When I first got so tired that I went to bed for a year and a half, I kept thinking it would get better. I kept waiting to feel better so I could get back to my life. While it did improve, it never went away.
And when I got my headache it was much the same. I kept expecting it to go away so that I could get back to being productive. So that I could do all the things I wanted to do.
The fatigue has been with me for eleven years now. The headache for seven. There are days that are a little better and days that send me to bed. Mostly I'm tired and hurt all the time.
If you'd told me at the beginning of either of these that I'd have them for the rest of my life, I'm not sure what I would have done. Having hope that they'd get better helped me go on. Having hope that I'd get my old life back made it worth trying.
But I'm at a point now where I don't think I'll get better. I think these will be with me forever. And even if they won't, they are now. This is my life now. And I can't just sit around waiting to get better before I do something with my life.
That's been a tough one. What can I do? There are so many things I used to do that I can't anymore. And there are so many things I wanted to do that I never got the chance for. It would be really easy to get angry or depressed at my situation. And sometimes I do.
But mostly, I am grateful. I have learned so much. I have learned to slow down. I have learned to say no. I have learned to do the important things and let the other things go. I have learned to listen to my body and take better care of it.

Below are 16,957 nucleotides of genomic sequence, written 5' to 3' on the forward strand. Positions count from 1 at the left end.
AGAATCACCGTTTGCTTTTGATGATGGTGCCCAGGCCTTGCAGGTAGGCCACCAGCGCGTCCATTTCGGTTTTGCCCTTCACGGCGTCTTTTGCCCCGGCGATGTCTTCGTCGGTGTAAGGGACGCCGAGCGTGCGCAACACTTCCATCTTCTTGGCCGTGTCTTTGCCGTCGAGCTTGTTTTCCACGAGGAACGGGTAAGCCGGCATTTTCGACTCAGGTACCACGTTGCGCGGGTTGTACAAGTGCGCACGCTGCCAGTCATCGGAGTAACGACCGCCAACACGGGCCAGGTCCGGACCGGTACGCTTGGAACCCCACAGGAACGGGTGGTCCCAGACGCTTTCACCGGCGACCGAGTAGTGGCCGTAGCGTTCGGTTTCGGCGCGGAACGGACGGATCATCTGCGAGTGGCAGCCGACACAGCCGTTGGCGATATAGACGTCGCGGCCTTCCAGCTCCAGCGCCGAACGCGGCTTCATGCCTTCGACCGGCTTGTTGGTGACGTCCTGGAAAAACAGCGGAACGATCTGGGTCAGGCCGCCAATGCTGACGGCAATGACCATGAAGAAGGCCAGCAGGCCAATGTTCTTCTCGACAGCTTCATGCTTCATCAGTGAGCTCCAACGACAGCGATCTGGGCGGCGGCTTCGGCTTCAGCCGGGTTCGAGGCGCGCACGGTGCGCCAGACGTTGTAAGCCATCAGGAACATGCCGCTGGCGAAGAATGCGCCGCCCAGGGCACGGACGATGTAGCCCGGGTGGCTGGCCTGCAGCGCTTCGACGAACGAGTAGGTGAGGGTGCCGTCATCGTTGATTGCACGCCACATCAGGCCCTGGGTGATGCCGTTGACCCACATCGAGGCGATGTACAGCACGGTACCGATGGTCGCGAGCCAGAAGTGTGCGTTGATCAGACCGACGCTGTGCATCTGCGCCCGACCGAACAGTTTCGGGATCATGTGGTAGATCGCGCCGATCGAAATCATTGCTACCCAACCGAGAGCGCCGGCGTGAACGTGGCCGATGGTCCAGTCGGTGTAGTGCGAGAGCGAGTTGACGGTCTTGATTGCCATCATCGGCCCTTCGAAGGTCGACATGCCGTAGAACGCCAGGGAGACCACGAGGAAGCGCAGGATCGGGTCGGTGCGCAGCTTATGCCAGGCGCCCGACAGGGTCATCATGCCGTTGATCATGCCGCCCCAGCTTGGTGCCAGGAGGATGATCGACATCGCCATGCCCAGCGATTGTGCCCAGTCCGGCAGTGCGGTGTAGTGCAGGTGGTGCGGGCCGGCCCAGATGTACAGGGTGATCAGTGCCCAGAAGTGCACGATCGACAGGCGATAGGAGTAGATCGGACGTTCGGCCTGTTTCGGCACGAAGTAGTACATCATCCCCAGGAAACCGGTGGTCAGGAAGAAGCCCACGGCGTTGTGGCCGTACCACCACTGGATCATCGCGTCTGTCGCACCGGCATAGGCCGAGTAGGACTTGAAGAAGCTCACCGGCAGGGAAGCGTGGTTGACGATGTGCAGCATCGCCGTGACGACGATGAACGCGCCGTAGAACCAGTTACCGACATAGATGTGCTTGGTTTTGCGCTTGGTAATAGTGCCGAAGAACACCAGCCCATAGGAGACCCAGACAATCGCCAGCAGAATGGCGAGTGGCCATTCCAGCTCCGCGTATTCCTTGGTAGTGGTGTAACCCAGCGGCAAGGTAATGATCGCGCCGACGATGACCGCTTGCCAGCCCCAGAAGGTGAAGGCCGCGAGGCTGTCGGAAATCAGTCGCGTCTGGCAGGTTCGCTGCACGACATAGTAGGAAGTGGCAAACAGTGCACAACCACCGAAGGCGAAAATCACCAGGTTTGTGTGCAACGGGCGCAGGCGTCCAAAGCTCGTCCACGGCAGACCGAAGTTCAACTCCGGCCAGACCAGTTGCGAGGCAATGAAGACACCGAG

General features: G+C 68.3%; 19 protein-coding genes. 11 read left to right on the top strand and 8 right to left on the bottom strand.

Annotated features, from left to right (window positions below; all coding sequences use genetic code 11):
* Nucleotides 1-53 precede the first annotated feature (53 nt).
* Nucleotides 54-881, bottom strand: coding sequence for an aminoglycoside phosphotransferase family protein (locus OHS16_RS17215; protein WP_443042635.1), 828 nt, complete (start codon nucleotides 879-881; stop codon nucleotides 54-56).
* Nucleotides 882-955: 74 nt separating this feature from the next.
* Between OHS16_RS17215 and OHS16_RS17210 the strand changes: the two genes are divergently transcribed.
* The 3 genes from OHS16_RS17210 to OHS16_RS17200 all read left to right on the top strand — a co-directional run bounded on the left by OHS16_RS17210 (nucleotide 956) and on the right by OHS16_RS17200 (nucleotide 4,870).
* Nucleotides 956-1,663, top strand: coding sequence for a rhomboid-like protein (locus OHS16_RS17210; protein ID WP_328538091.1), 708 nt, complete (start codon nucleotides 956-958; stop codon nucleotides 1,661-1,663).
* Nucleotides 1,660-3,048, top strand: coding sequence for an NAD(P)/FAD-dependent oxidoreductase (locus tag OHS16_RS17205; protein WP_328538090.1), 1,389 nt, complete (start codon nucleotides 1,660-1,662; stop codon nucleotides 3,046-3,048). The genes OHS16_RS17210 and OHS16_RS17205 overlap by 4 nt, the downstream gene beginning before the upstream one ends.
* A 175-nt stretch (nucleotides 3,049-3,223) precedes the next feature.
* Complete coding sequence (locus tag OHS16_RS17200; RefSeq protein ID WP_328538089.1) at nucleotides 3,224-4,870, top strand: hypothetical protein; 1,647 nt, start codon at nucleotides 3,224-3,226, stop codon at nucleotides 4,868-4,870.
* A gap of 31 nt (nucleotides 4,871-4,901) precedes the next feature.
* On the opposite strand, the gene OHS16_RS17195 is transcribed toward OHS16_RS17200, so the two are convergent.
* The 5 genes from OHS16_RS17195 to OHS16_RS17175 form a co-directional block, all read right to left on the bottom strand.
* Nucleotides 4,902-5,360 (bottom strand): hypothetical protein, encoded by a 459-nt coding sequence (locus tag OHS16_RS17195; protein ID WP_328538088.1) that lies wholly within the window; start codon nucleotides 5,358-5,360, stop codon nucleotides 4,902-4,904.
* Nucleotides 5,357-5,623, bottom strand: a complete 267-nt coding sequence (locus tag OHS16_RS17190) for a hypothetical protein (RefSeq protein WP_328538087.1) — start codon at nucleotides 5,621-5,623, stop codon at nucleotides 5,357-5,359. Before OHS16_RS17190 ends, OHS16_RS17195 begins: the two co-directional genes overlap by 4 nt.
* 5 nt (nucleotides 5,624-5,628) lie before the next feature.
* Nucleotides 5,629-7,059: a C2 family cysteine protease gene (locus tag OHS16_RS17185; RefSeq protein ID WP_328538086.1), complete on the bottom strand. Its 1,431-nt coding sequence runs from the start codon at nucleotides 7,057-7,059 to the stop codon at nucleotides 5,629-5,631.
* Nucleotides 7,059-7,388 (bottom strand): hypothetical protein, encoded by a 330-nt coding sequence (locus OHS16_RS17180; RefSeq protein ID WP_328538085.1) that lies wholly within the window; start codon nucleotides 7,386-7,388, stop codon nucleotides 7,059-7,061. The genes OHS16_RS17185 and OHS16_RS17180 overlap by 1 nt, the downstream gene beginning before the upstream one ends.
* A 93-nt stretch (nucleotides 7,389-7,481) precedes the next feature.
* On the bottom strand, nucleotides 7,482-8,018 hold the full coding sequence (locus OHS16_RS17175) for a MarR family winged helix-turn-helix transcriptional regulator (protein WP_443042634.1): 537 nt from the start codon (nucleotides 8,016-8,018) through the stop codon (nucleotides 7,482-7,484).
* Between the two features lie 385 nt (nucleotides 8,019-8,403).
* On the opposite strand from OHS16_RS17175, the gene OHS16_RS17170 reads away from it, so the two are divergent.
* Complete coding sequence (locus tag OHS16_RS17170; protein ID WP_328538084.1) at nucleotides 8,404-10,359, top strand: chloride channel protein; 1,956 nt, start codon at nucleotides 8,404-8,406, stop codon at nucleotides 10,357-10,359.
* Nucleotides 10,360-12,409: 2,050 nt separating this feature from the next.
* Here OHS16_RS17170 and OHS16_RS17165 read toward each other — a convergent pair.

But that's not the best part. The best part is I've learned that I am more than just what I can produce. I am more than what I have to offer physically. I have other things to give, other ways to serve, other ways to be of value.
And one of the best things is, I've learned how to better strengthen others.
In the past my service to others was always physical: make them dinner, help them clean, take care of their yard, take some of their work upon myself to ease their burdens. It was good service; it was heartfelt. I am glad I could do all those things.
My service now is different. Now I listen. I spend time with people. I share my heart. It's less obvious service. You can't see something I cleaned or made. But I can feel their burdens lighten. I can see them ready to go back into the fray. They are stronger when our visit is over. And so am I.
There is great power in being able to do something for someone that lifts their physical burdens. It matters. But there is also divine power in strengthening them so they can lift their burdens themselves. I'm so grateful I've had the opportunity to do both.